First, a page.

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A Beginner's Guide To Ayurveda & Balancing The 3 Doshas

Elsbeth Riley
Author: Medical reviewer:
Elsbeth Riley
By Elsbeth Riley
mbg Contributor
Elsbeth Riley is a writer and editor living in Oakland, California. She is an ACE-certified personal trainer and holds a B.A. in literature from the University of California, Santa Cruz.
Kulreet Chaudhary, M.D.
Medical review by
Kulreet Chaudhary, M.D.
Dr. Kulreet Chaudhary, MD, is a neurologist, neuroscientist and an internationally recognized expert in the ancient practice of Ayurvedic medicine. She earned her medical degree at Loma Linda University School of Medicine; completed her internship at University of California Los Angeles (UCLA) and neurology residency at University of California San Diego (UCSD).

Ayurvedic medicine is much more than just medicine. This 5,000-year-old practice began in India and has since spread across the world, shaping and improving many lives.

The core of Ayurveda is focused on prevention. It's based on the concept that general health and wellness rely on a delicate balance between mind, body, and spirit.

If you've been searching for a holistic and balanced approach to your overall health, you're in the right place. 

The history of Ayurveda.

Ayurveda dates back thousands of years. The earliest recorded texts on the practice, known as "The Vedas," describe the transfer of knowledge and wisdom from gods to sages and then from sages to doctors.

The Vedas detail extensive preventive care approaches as well as treatments, even highlighting surgical procedures like nose jobs, kidney stone removal, and stitches.

The Vedas detail how to treat issues like dry skin, fever, diarrhea, tumors, seizures, heart disease, and beyond, using over 700 Ayurvedic herbs.

Ayurvedic medicine thrived until India began to experience political conflict and invasion, notably by the British Empire. Plenty of people weren't dissuaded by the Western influence and continued to practice on the fringes of society.

When India gained independence from Britain in the middle of the 20th century, Ayurveda found its place again as a major medical system and practice that continues to thrive in India and now is recognized around the world.

The health benefits of Ayurvedic medicine.

Ayurvedic medicine focuses on holistic health and wellness, and is the opposite of a "one-size-fits-all" approach.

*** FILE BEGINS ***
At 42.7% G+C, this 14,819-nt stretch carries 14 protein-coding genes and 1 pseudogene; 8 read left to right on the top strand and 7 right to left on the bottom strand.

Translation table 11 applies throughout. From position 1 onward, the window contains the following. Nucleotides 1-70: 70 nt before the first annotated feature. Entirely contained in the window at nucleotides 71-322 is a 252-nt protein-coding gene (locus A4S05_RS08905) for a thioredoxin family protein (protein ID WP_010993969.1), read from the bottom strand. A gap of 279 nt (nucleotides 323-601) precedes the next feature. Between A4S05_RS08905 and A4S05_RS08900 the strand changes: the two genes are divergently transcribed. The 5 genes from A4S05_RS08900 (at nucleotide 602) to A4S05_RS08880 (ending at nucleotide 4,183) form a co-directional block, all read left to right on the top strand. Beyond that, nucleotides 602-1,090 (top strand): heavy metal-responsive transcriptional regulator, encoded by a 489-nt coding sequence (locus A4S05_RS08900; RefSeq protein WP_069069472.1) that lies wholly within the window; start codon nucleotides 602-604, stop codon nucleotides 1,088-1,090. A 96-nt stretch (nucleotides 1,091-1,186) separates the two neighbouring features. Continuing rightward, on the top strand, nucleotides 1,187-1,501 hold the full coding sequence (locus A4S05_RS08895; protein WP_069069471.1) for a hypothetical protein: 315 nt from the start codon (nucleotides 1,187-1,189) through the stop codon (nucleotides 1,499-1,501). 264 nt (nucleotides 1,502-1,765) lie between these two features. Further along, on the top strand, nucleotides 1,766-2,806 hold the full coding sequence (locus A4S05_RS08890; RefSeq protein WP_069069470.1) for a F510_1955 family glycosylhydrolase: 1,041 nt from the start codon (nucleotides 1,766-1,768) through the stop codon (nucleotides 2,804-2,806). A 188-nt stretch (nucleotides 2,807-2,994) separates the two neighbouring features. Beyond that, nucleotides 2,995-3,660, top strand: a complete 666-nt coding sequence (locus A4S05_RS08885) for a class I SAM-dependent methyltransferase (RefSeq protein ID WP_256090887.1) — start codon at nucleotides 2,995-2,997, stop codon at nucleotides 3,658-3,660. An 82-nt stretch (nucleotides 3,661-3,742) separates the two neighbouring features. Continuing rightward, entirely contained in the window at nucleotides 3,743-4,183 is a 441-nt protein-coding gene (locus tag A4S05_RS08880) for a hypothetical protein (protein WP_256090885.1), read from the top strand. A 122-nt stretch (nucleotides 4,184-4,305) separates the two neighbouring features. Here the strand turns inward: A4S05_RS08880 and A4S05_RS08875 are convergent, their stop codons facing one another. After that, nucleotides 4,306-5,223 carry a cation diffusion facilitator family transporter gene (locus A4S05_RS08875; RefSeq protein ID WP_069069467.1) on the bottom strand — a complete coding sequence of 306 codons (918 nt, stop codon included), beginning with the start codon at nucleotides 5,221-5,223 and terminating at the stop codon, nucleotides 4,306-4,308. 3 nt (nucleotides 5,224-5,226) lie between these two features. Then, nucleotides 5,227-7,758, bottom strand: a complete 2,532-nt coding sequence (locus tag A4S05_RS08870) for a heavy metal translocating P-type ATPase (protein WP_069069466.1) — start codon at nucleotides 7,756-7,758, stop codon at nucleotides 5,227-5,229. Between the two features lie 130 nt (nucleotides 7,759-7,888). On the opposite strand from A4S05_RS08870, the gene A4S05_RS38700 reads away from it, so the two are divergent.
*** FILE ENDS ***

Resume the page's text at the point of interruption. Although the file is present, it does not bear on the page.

It employs a wide variety of practices—each with its own benefits. Here are just a few of the physical conditions it may be able to help with: 

 1. It can promote heart health.

A 2015 study1 suggested that Ayurvedic medicine can have positive effects on people with coronary heart disease.

This isn't all that surprising since the practices of yoga and meditation have been shown to help regulate high blood pressure2.

2. It can reduce inflammation.

By now you've probably heard that inflammation plays a role in many diseases. It can be caused by a lack of sleep (or just poor-quality sleep), digestive issues, and unhealthy diets.

Ayurveda's focus on nutrition, sleep, and mindfulness has the potential to reduce inflammation by addressing its underlying causes.

One study even shows that Ayurvedic herbs like turmeric can help treat inflammatory conditions3, such as metabolic syndrome, arthritis, anxiety, and hyperlipidemia. 

3. It can improve sleep.

Processed snacks, caffeine and alcohol, and ever-present electronics are just some of the modern vices that can disrupt sleep.

Ayurveda's more balanced, time-tested approach to healthy eating and mindfulness has the potential to get you a good night's rest.

Beyond that, simple practices such as rubbing an Ayurvedic oil like jasmine or coconut on your temples has a calming effect that could lull you to sleep.

4. It can promote weight loss.

While Ayurvedic medicine isn't focused on dieting, it can be helpful for maintaining a healthy weight. Here is an overview of Ayurvedic eating principles.

Specific Ayurvedic herbs like triphala4 and guggul5 have been associated with weight loss, and exercise and movement like yoga paired with mindful eating can promote a healthier all-around lifestyle.

An introduction to the 3 doshas: Vata, Pitta & Kapha.

In Ayurvedic medicine, balance is everything—and it's achieved by harmonizing the three doshas: Vata, Pitta, and Kapha. 

"The doshas are 'health types' used in Ayurvedic medicine to specify how certain people should eat, sleep, exercise, and what their emotional strengths and weaknesses may be," explains Taz Bhatia, M.D., an integrative medicine physician and mbg Collective member.

The three doshas are represented in everybody but in different amounts. Some people may have a health type (or constitution) that is more dominant in pitta, while another may skew toward vata-kapha dominance.

Think of each dosha like a two-way scale, and when the scale is out of balance, it can cause physical and emotional distress.

The goal is to get all of your doshas back to the levels at which they naturally exist in your body.

Here's a brief introduction to the three doshas and the diet and lifestyle tweaks that can help balance them out. To determine your constitution, you can check out this quick dosha quiz.

Vata Dosha

Vata dosha characteristics.

Vata is all about the energy of movement, and it's often associated with the wind.